Textile Society of America


Date of this Version



Textile Society of America 9th Biennial Symposium, (2004).


Presented at “Appropriation • Acculturation • Transformation,” Textile Society of America 9th Biennial Symposium, Oakland, California, October 7-9, 2004. Copyright 2004 Textile Society of America.


While the historical importance and visual beauty of Middle Eastern textiles have long been acknowledged, their contemporary role as a vehicle for political and nationalist expression has rarely been studied.

How has nationalism been transfigured into historical and contemporary Middle Eastern textile traditions? What new forms of textiles have developed from nationalist/political origins and what other cultures influenced their design and media? To whom was their political message addressed (were these textiles produced for local or foreign markets or as a means of symbolic private protest?) and has their creation altered traditional gender and/or social roles? What specific changes and revivals have occurred to traditional costume styles and domestic textiles due to nationalism, war and/or occupation. What influence have these conditions had on the development of modern forms of dress, such as hijab (contemporary Islamic modesty dress)?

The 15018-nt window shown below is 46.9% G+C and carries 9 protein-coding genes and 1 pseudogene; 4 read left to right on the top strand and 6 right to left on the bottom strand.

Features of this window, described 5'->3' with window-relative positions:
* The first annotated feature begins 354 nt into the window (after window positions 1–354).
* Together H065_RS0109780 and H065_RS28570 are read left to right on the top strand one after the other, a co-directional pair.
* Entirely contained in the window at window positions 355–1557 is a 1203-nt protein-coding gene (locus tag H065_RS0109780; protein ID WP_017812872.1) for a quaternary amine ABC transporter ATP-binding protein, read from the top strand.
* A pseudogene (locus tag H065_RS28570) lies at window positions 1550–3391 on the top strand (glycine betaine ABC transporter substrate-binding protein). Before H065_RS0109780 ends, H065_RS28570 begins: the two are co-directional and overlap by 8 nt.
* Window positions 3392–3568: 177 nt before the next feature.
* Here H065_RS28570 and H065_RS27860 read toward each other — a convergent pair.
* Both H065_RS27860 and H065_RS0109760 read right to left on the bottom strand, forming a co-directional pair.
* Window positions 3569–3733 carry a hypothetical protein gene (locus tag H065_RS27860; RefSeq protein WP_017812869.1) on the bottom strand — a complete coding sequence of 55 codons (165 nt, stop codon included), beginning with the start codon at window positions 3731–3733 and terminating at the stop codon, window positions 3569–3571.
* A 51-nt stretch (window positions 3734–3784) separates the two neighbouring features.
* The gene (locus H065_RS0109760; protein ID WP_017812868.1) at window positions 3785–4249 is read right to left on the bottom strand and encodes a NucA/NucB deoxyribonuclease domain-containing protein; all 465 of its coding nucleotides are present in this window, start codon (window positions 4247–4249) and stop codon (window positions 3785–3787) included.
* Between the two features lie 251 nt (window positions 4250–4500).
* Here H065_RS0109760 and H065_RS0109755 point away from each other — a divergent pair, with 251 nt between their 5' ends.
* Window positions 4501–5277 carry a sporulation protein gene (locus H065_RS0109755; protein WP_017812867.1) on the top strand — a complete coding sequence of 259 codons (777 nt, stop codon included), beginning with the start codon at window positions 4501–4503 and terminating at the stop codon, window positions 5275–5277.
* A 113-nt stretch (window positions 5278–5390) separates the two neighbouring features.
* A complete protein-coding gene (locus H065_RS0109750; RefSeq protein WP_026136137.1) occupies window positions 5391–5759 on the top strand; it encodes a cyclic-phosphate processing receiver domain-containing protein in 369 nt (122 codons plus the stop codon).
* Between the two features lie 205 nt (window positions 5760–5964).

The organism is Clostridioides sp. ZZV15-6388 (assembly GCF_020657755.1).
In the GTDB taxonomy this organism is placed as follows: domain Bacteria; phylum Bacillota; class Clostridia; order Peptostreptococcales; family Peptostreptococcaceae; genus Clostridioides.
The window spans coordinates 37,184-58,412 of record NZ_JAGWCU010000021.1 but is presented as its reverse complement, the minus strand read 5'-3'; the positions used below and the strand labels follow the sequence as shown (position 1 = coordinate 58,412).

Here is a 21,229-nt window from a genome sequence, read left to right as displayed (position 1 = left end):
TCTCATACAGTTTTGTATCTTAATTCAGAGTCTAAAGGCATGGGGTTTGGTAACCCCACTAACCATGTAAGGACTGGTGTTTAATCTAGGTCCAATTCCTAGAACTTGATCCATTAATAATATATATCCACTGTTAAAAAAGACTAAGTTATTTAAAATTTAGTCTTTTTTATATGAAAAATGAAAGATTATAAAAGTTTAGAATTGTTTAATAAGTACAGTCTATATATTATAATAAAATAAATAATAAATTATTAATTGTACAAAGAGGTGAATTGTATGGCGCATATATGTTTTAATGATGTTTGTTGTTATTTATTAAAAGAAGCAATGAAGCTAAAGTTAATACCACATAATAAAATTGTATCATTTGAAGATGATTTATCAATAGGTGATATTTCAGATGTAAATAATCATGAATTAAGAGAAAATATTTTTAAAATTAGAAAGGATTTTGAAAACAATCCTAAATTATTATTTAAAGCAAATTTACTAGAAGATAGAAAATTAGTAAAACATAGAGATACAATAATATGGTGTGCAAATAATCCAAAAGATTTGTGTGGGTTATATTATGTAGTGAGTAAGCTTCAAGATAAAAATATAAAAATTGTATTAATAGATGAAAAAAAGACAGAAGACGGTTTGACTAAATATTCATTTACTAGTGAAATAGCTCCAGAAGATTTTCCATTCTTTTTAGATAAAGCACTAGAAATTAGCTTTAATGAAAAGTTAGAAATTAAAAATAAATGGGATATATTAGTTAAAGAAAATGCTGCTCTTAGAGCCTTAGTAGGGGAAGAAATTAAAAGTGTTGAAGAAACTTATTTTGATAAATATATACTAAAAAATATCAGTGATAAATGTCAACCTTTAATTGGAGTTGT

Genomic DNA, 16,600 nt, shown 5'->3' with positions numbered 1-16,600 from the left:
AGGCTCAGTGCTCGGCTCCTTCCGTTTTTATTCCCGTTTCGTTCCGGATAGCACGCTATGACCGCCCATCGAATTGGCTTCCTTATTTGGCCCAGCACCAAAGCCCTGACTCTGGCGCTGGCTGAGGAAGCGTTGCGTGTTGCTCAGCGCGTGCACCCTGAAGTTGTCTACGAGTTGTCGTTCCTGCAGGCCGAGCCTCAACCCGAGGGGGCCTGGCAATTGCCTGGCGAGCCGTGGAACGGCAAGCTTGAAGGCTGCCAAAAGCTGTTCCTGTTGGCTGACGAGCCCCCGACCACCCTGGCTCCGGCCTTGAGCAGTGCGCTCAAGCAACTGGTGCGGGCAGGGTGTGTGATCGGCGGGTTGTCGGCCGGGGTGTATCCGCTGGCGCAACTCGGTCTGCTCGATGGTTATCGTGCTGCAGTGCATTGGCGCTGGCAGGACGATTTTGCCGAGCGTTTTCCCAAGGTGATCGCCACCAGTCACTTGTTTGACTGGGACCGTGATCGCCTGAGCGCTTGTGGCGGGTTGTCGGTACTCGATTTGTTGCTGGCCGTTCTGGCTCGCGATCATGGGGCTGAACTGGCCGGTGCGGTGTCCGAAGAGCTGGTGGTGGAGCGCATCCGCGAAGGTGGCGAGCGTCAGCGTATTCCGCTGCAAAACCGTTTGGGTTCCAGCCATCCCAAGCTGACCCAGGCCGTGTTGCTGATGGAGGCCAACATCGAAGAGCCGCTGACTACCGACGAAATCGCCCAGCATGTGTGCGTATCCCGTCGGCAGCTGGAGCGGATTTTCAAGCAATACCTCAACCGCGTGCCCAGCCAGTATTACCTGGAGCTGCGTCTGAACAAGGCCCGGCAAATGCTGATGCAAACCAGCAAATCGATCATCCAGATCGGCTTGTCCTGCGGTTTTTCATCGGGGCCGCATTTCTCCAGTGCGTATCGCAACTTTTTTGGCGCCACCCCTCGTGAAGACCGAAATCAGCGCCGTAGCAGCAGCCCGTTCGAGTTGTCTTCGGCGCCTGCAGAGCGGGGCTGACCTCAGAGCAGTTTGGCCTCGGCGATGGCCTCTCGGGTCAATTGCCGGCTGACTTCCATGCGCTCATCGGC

How far can the definition of “traditional” be pushed in relation to contemporary textile handicrafts with nationalist content (such as Afghani “war rugs” or Palestinian and Afghani refugee camp embroidery project products)? And finally, what of textiles appropriated from other cultures and re-created entirely for nationalistic purposes (such as the kaffiya headscarf, which is now regarded worldwide as a symbol of Palestinian nationalism and cultural identity)?

In its examination of these questions this paper explores a wide range of rarely seen textile examples drawn from traditional (oasis, village, bedouin and urban) and contemporary (including refugee) Middle Eastern societies. Illustrative material includes 19th and early 20th century North African textiles featuring Islamic calligraphy and nationalist symbolism, “war rugs” from Afghanistan, children’s Gulf War “flag” dresses from Kuwait, political embroideries from Palestinian refugee camps, and political beadwork from the Sinai Desert.